• Travel: Travel nursing is a lucrative field that LPNs with more than a year of experience can undertake. The setting calls for a nurse to travel and work in different hospitals across different locations for short periods.

Signs You Should Consider Becoming a Licensed Practical and Licensed Vocational Nurse

Nursing is a special occupation because it involves getting in close contact with people who are in medical need. Like RNs, LPNs and LVNs are the most constantly present healthcare professionals during a patient’s treatment. It is safe to say that it takes a special person to excel in this type of profession. Below are some of the most important traits that a licensed practical and licensed vocational nurse must possess:

You are dedicated and patient 

An LPN or LVN is responsible for administering care to patients consistently with careful instruction from doctors and RNs. Being in the healthcare profession means having to work long shifts which may include nights, working on weekends and holidays as well. You need to have a strong dedication in order to fulfill this job. You also need a lot of patience as dealing with the sick and injured can be quite stressful and demanding both physically and mentally.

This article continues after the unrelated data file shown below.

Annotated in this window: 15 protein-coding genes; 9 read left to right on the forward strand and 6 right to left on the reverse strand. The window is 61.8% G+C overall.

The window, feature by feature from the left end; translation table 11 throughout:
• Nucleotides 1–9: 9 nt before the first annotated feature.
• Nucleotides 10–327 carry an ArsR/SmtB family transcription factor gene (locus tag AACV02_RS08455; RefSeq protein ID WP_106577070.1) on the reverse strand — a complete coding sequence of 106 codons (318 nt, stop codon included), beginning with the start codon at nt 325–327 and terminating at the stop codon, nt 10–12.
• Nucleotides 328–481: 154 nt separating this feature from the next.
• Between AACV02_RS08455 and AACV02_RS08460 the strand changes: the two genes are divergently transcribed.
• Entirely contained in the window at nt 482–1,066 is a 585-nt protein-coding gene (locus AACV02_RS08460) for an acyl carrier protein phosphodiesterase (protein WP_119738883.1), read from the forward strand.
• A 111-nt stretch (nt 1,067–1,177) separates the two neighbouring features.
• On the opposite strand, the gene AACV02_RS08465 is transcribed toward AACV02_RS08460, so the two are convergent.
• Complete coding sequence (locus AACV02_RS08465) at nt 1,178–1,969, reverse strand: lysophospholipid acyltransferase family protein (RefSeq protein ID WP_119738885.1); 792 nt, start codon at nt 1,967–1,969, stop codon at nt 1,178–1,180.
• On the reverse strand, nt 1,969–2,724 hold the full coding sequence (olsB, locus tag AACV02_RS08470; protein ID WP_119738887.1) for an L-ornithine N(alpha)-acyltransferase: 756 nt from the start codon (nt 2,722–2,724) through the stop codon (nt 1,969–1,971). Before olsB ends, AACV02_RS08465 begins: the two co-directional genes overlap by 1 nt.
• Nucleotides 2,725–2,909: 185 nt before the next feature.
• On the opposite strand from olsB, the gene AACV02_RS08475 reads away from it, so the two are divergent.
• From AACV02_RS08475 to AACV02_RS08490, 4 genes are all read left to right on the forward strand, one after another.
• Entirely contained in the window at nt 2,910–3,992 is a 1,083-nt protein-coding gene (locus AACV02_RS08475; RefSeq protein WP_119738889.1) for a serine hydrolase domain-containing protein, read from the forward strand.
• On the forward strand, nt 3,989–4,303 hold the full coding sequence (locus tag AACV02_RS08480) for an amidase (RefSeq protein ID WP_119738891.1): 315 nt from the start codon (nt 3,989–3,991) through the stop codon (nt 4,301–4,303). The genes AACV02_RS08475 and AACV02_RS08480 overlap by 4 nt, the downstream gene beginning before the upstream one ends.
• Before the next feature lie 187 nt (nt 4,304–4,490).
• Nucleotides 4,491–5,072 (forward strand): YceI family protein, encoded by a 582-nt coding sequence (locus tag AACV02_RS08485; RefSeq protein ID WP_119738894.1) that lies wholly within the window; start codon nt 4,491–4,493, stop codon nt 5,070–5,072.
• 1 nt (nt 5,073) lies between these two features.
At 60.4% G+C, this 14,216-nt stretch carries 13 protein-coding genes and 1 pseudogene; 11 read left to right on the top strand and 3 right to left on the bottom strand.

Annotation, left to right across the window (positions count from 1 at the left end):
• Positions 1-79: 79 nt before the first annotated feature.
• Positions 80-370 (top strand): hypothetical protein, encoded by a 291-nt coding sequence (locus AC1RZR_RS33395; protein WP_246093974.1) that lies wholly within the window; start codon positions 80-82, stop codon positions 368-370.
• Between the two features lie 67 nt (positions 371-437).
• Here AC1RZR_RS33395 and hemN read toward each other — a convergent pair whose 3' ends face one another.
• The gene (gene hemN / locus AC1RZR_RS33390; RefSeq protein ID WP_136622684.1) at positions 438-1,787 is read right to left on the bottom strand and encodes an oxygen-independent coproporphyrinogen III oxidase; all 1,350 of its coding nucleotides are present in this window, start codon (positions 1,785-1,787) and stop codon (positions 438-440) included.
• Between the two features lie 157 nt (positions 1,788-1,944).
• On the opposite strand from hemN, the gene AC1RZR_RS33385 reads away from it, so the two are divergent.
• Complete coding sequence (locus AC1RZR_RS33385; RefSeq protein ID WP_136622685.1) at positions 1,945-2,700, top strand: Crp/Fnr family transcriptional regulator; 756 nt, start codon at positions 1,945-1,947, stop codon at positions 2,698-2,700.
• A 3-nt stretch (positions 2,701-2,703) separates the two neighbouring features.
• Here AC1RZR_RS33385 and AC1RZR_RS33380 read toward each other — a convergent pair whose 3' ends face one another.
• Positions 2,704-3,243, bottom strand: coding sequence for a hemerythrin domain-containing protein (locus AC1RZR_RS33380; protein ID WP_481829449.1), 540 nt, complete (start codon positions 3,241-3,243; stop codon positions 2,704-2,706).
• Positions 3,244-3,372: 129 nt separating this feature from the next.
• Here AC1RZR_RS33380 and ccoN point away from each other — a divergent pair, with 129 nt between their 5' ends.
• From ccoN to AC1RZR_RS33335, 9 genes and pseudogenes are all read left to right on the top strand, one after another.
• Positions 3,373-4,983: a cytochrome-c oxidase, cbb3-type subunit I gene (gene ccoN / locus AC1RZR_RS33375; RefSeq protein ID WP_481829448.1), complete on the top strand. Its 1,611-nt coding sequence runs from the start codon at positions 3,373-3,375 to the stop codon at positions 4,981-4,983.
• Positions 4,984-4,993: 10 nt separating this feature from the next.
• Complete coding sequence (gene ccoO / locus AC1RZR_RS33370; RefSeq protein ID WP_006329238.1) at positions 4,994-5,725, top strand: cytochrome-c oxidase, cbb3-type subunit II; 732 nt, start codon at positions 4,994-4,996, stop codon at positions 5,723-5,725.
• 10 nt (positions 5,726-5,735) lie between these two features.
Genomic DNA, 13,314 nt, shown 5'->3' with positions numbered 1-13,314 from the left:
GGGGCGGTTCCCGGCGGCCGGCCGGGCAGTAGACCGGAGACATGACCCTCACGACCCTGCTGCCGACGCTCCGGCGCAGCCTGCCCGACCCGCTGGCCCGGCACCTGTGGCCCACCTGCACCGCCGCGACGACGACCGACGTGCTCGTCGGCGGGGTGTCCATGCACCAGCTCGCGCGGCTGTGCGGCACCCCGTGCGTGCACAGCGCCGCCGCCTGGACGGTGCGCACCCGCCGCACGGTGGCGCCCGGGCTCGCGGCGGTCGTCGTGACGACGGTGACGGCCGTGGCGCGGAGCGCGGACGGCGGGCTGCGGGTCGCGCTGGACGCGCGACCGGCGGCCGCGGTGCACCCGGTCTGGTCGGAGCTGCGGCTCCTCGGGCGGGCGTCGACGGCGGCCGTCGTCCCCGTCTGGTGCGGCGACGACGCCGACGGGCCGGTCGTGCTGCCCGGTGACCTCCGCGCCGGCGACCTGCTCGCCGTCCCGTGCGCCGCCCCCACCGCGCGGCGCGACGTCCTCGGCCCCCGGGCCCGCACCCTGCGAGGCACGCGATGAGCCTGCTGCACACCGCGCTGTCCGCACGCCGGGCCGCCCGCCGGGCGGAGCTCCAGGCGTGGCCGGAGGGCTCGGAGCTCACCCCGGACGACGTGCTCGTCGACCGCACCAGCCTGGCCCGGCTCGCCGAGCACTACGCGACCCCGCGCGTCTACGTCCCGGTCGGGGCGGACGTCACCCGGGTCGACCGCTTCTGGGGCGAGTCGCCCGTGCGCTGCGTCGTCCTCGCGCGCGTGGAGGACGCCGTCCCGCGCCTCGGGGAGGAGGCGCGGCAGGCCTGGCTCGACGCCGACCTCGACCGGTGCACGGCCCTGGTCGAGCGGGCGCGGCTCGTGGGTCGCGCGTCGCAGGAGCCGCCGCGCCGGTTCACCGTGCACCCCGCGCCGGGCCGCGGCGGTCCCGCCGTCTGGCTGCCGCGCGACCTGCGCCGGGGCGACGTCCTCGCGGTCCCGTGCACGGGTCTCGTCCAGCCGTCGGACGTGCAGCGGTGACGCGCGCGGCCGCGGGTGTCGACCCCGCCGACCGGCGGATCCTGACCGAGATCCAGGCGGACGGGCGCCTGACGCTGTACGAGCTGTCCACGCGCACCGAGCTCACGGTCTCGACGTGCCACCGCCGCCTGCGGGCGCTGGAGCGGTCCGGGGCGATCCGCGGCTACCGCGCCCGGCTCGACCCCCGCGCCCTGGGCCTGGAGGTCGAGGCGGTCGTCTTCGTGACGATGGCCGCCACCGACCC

You are responsible

If you work as a nurse, you cannot just skip work on a whim, or do it half-heartedly. You need to put all of your effort and attention to what you are doing because people’s lives and wellbeing are at stake. You need to have a strong sense of responsibility and accountability for your actions since you are literally handling someone’s life and health. If you are a naturally responsible person who is dependable in terms of work and other tasks, becoming a licensed practical or licensed vocational nurse might just be perfect for you.

You are detail-oriented

Taking care of patients involves tasks that are technical and require a lot of attention to detail. A stark example of this is administering medication. You need to be mindful of everything, down to the last decimal so as to avoid errors that may put patients at risk. If you are the type of person who gets down to the nitty-gritty of things and appreciates the finer details, you should seriously consider a career in this type of profession as your character is one that is highly valued in this field.